Despite being winners in the new economy, U.S. millionaires view inequality as a problem. More than half of millionaires and multi-millionaires agreed that "inequality of wealth in our nation is a major problem."
Yet they don't see themselves as a cause. Fully 81% said they don't feel embarrassed by their wealth "because I earned it" and only 5% said they feel a sense of guilt about the wealth they possess. More than half said anyone in the U.S. can become wealthy if they work hard.
When asked about the reasons for inequality, 78% of millionaires who say inequality is a problem said the wealthy have greater access to education. Two thirds cited the "lack of financial literacy" that prevents poor households from making better financial decisions.
More than half of millionaires who say inequality is a problem said cultural issues and broken families also prevent people from attaining wealth. Only 6% said that people worth less do not work as hard as those with wealth.
The best way to reduce inequality, millionaires say, is through improved education. 83% of millionaires who say inequality is a problem supported an increase in educational opportunities for the less wealthy. An equal number (64%) supported better savings incentives for the less wealthy and "higher taxes for the wealthy."
Perhaps surprisingly, a majority (63%) also support a minimum wage. Only 13% supported reducing unemployment as a solution to inequality.
A millionaire's view on inequality and taxes, however, seems to depend more on their politics than their wealth. Fully 86% of Democratic millionaires said inequality is a problem, compared to only 20% of Republicans. Two thirds of Republicans – versus a quarter of Democrats -- say anyone can become wealthy in America if they work hard.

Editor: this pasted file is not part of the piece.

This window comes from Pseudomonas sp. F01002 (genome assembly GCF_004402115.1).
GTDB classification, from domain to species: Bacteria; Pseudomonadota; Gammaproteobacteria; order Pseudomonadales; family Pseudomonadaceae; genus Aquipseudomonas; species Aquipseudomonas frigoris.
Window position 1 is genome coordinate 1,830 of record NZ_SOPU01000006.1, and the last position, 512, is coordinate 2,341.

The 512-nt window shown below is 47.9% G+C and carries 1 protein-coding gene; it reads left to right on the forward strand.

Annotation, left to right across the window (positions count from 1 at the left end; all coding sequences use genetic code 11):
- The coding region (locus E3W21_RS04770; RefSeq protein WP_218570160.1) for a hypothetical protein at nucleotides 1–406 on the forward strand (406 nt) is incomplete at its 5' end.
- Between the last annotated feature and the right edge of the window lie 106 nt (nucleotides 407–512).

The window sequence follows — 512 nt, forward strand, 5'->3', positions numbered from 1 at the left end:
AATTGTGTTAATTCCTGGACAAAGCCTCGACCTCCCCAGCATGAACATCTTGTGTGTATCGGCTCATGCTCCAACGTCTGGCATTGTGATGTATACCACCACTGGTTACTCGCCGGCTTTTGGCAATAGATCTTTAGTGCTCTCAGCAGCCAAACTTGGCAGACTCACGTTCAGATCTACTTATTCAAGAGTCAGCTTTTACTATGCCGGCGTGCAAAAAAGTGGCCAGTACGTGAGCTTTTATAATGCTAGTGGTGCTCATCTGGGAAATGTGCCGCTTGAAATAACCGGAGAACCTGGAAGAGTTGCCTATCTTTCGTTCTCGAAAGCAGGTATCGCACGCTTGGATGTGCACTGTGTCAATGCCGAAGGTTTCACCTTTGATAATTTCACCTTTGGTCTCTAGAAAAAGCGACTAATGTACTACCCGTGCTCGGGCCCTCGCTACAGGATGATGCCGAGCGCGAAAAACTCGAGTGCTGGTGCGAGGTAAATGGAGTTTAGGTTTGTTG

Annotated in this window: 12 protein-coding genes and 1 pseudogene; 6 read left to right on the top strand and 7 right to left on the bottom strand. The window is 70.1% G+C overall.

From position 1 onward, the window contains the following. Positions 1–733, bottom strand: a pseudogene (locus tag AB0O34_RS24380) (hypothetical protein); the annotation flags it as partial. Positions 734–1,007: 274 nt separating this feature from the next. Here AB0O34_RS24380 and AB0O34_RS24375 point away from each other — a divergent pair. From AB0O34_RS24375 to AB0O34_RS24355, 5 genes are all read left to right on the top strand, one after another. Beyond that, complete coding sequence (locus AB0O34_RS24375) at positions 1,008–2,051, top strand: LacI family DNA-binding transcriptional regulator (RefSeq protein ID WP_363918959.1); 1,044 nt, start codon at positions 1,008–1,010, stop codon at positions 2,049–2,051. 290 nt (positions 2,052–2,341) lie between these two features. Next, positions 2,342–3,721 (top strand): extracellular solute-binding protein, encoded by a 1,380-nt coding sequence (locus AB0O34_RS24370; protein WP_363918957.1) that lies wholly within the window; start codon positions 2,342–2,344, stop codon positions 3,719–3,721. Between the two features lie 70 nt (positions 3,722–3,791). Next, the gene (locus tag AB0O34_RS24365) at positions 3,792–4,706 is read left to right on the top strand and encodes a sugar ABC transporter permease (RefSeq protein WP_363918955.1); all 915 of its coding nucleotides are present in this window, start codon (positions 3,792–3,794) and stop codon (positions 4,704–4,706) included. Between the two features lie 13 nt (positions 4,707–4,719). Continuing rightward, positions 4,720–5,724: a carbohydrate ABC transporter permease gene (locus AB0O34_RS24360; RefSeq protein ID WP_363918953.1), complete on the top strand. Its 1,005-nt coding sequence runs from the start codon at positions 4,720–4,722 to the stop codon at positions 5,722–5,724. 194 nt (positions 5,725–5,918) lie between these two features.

Democratic millionaires are far more supportive of taxing the rich and raising the minimum wage. Among Democratic millionaires who say inequality is a problem, 78% support higher taxes on the wealthy and 77% back a higher minimum wage. That compares with 31% and 38% respectively among the much smaller number of Republicans who say inequality is a problem.
Politics even plays a role in how millionaires view wealth creation. Among Republican millionaires, 63% say hard work is the number one reason the wealthy are wealthy. Democrats were most likely (45%) to cite a person's family or place of birth as the top reason for their wealth.
So, American millionaires in general agree that inequality is a problem. But when it comes to solutions, millionaires are just as split along political lines as the rest of the country.
For more information, go to: http://www.cnbc.com/id/101634240.
The CNBC Millionaire Survey is the latest edition to CNBC's growing portfolio of proprietary research capturing economic sentiment from Main Street to Wall Street to the C-Suite including the CNBC All-America Economic Survey, the CNBC Fed Survey, the CNBC Global CFO Council and the CNBC Digital Financial Advisor Council.